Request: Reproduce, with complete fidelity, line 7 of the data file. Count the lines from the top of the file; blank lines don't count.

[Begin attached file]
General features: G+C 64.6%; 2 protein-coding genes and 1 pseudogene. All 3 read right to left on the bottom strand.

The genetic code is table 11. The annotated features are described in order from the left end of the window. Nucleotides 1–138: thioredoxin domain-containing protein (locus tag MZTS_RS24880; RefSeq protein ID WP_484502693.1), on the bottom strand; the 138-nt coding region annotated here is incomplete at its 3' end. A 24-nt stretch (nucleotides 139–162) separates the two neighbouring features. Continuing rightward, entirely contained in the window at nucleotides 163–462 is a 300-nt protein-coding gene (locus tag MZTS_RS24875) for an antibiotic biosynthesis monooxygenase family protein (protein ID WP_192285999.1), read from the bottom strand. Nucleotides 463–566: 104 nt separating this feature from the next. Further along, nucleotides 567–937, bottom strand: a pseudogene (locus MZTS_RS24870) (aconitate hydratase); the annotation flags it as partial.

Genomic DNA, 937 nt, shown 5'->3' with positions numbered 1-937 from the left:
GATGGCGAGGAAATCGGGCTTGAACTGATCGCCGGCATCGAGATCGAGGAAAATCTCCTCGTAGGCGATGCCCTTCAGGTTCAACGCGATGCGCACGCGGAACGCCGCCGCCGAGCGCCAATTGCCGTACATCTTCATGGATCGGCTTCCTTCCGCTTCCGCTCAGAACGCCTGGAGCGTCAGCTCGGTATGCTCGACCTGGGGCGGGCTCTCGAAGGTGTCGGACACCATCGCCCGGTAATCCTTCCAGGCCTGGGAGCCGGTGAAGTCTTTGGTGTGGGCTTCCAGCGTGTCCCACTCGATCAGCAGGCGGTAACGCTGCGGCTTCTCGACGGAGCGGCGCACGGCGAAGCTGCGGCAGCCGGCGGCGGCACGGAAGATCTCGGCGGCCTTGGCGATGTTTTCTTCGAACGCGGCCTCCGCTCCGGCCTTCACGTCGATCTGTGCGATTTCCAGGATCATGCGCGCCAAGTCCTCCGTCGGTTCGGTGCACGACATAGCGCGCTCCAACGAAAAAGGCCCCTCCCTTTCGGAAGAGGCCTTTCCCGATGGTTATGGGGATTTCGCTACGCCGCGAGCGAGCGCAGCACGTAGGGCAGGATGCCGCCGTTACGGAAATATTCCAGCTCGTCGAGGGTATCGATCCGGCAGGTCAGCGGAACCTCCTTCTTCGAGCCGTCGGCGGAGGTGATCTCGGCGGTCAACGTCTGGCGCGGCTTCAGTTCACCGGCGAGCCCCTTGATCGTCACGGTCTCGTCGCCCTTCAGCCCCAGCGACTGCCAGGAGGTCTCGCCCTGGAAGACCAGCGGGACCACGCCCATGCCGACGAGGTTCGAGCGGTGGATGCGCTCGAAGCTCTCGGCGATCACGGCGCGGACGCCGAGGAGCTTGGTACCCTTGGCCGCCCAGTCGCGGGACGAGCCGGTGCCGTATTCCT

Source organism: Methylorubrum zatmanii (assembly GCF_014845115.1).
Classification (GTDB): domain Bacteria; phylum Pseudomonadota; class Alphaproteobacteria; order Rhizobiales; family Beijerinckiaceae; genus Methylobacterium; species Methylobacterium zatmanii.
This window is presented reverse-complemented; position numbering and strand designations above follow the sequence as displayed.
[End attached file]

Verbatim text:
This window is presented reverse-complemented; position numbering and strand designations above follow the sequence as displayed.